May 20 2014
After a year of being treated with a novel drug, patients with inoperable chronic thromboembolic pulmonary hypertension (CTEPH) and those with persistent or recurrent pulmonary hypertension after an operation for the disease showed sustained improvement in a multicenter, international trial presented at the 2014 American Thoracic Society International Conference.
The drug, riociguat, is a guanylate cyclase stimulator that works independently and in concert with endogenous nitric oxide to induce vasodilation. A long-term extension study, CHEST-2 enrolled patients from CHEST-1, which followed these patients for 16 weeks and achieved its primary endpoint: improved six-minute walking distance (6MWD).
"The pivotal study, CHEST-1, showed significant improvements in exercise capacity and hemodynamics in patients treated with riociguat," said principal investigator Marius Hoeper, MD, of the Hannover Medical School (Germany). "However, the study was relatively short, and CHEST-2 adds important information on the long-term tolerability and efficacy of riociguat in patients with CTEPH."
CTEPH is a relatively rare disease; about 5000 people in the U.S. are diagnosed with the disease each year. It occurs when blood clots from previous episodes of acute pulmonary embolism do not resolve, causing persistent obstruction of the pulmonary vasculature, which may ultimately lead to pulmonary hypertension.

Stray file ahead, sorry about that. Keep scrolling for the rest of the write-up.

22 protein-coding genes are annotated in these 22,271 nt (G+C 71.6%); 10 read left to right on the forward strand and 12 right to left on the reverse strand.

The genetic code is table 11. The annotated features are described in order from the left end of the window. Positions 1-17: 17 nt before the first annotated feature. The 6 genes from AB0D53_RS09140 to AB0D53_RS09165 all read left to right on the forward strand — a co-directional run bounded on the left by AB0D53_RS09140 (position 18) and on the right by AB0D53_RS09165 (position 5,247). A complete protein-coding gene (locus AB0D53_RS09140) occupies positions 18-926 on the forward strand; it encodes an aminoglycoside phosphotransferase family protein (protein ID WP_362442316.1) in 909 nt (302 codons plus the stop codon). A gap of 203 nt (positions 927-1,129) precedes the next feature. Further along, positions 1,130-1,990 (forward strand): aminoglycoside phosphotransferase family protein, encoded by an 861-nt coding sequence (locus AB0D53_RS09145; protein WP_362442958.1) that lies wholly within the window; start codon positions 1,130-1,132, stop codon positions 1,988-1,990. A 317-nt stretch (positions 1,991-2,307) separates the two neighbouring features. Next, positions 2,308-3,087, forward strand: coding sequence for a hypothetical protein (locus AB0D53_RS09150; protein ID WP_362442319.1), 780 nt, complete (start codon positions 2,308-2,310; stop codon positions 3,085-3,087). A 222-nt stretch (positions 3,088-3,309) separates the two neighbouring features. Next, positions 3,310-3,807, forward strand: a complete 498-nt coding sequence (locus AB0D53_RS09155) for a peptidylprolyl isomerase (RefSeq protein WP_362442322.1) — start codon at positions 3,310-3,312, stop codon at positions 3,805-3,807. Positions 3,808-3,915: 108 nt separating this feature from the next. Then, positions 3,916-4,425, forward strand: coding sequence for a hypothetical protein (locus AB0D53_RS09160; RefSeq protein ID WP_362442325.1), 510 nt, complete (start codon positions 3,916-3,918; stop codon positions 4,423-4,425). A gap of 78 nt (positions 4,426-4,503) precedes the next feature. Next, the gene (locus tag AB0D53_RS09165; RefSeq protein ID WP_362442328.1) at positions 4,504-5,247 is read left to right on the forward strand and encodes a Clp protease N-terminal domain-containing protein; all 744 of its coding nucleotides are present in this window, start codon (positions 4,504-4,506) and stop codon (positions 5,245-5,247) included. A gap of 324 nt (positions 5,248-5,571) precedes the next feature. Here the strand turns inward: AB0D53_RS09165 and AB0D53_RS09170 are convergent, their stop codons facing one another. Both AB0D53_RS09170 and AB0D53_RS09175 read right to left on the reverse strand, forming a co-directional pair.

A surgical procedure called pulmonary endarterectomy (PEA) is the treatment of choice for operable patients with CTEPH. However, not all patients are candidates for PEA, a long and complex operation, and 20 to 30% of those who undergo the surgery are not cured. Thus, there is an urgent medical need to develop effective drugs for patients with inoperable CTEPH or persistent pulmonary hypertension after PEA.
Both groups of patients were part of the CHEST studies. In CHEST-2, 172 patients (73%) had inoperable CTEPH and 65 (27%) had persistent/recurrent PH after PEA. Unlike in CHEST-1, which had a placebo arm, in the extension trial all patients received riociguat.
The primary endpoint of CHEST-2 was safety and tolerability, which riociguat met. The drug was well tolerated by the majority of patients: 4% of inoperable patients and 2% of persistent/recurrent patients withdrew due to adverse events.
The researchers presenting at ATS 2014 also reported data related to the secondary endpoints: change in 6MWD and World Health Organization Functional Class, a means of classifying disease severity in patients with pulmonary hypertension (PHJ).Compared to the baseline established with CHEST-1, after one year of CHEST-2, 6MWD improved by 54-62 m in the inoperable subgroup and 44-64 m in the persistent/recurrent subgroup.
Similarly, when compared to the CHEST-1 baseline, at the first year mark of CHEST-2, the percentage of inoperable patients who improved in WHO FC was 46%. Those stabilized represented 50%. And those whose function worsened was 5%. The comparable percentages for the persistent/recurrent patients were 47, 49, and 0.
Based on the data from CHEST-1 and CHEST-2, Hoeper noted, riociguat was recently approved in the U.S., Canada, Europe and Japan for patients with inoperable or recurrent CTEPH, closing an important therapeutic gap for these patients.